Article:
When I was diagnosed with narcolepsy in high school, my doctor was blunt: “Your life is going to change,” he said. And it did. My diagnosis meant that my family had to be more understanding of my need for sleep, and at times I had to explain myself when people questioned why I took so many naps. Because we’re conditioned not to sleep during the day when we’re awake and working, it can take time for people around us to understand that naps are an essential part of managing narcolepsy.
“Narcolepsy is no joke,” she said.
I know that narcolepsy is a chronic illness. I know it’s not a joke, and I’m not laughing.
I also know that narcolepsy doesn’t mean you’re lazy or weak. When your brain can’t regulate sleep/wake cycles like it should, you don’t have much control over when you fall asleep—or how often. You’ll likely feel exhausted all the time even though you’re getting enough sleep at night (because of cataplexy). Narcoleptics need more sleep than the average person, but they may still experience periods of insomnia throughout the day due to excessive daytime drowsiness (EDS) or other symptoms of narcolepsy such as sudden muscle weakness or collapse that may occur while sitting up, standing or walking around during waking hours (sleep paralysis).
Another person she had to talk with was her employer, who initially thought she was just lazy.
When you are narcoleptic, you need to be prepared to explain the situation to your employer. You may even have to defend yourself against unfair accusations of laziness or incompetence.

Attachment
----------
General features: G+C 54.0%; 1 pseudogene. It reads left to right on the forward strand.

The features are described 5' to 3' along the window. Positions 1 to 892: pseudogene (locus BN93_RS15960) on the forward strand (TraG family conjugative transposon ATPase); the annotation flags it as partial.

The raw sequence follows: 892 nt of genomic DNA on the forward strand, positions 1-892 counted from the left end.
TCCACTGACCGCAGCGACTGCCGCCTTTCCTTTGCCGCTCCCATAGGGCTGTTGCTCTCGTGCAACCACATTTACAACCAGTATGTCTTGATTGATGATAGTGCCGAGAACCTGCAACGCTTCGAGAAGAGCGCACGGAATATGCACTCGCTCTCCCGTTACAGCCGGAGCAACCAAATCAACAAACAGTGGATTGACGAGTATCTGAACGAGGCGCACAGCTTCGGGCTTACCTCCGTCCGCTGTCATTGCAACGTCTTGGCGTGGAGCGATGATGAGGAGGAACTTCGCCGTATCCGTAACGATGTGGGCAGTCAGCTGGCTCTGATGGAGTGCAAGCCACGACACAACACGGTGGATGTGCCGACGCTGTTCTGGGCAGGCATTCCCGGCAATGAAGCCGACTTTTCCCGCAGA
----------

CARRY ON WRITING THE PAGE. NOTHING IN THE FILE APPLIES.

One woman who was diagnosed with narcolepsy after years of struggling with sleep issues began asking her employer for accommodations in the workplace. She explained that she would still be able to do her job well, but it would just take a little longer than the rest of her coworkers. Fortunately for her and other sufferers like her, this woman had an understanding boss who understood the importance of helping employees through situations like this one (even if they’re not caused by alcohol).
On a typical day, you’ll feel like you’re in a dreamy state.
On a typical day, you’ll feel like you’re in a dreamy state. You may feel like you’re in a dreamy state during the day or night, and this feeling will only intensify when trying to do something important.
In addition to feeling as if you’re in a dreamy state, there are several other symptoms that people with narcolepsy experience. These include:
- Excessive sleepiness
- Sleep attacks (the inability to stay awake)
- Cataplexy (sudden muscle weakness)
If you’ve been diagnosed with narcolepsy, getting adequate sleep can be difficult.
- If you’ve been diagnosed with narcolepsy, getting adequate sleep can be difficult.
Narcolepsy is a chronic neurological disorder that causes excessive daytime sleepiness and episodes of uncontrollable sleep. It’s often misdiagnosed for other conditions, which can make it challenging for patients to receive proper treatment. Narcoleptics may also experience cataplexy (a symptom defined by muscle weakness) and hypnagogic hallucinations (dream-like images). The condition affects about 1 in 2,000 people worldwide—but only 60% of those affected are ever diagnosed.